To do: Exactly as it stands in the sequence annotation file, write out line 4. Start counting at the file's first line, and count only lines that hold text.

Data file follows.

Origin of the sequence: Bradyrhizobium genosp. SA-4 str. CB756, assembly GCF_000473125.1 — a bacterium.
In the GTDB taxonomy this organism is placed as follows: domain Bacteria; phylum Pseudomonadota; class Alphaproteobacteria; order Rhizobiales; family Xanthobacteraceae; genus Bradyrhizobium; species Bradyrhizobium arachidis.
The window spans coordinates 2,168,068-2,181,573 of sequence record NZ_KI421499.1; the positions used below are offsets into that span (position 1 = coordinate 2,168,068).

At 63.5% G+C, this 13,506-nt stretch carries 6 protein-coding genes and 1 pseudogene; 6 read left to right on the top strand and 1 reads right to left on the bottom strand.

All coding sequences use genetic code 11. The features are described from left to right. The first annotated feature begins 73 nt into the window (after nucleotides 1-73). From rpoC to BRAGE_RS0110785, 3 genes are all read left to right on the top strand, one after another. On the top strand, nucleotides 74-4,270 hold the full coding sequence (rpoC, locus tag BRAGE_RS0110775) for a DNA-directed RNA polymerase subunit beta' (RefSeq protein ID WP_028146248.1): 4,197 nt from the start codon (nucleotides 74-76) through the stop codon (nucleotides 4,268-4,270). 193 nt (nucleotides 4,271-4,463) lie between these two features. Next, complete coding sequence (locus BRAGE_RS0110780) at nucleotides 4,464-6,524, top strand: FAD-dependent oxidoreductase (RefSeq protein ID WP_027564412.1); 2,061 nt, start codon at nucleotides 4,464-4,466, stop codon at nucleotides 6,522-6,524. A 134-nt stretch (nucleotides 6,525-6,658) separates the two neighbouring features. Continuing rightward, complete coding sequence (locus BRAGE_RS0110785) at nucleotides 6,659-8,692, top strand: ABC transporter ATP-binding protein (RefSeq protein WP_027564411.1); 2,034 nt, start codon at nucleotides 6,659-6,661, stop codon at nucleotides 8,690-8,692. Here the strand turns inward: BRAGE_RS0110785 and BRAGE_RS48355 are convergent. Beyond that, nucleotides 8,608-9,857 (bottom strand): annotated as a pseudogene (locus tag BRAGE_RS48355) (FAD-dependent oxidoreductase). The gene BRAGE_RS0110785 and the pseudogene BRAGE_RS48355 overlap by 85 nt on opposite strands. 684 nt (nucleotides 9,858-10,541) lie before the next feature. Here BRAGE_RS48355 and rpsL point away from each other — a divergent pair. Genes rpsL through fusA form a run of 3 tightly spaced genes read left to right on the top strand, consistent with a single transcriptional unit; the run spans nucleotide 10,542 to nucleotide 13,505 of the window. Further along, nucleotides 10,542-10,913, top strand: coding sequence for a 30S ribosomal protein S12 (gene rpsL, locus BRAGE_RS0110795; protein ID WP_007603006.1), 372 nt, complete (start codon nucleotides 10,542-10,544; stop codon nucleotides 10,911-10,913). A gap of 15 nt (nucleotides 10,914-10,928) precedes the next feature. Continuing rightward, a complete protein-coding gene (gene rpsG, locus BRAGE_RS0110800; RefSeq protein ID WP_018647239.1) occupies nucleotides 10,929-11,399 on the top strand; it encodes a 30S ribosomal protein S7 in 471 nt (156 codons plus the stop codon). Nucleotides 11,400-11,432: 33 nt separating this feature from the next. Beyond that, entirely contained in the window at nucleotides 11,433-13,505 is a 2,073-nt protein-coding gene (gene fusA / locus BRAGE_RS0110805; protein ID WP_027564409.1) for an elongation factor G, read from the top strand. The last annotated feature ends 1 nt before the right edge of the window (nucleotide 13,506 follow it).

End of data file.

At 63.5% G+C, this 13,506-nt stretch carries 6 protein-coding genes and 1 pseudogene; 6 read left to right on the top strand and 1 reads right to left on the bottom strand.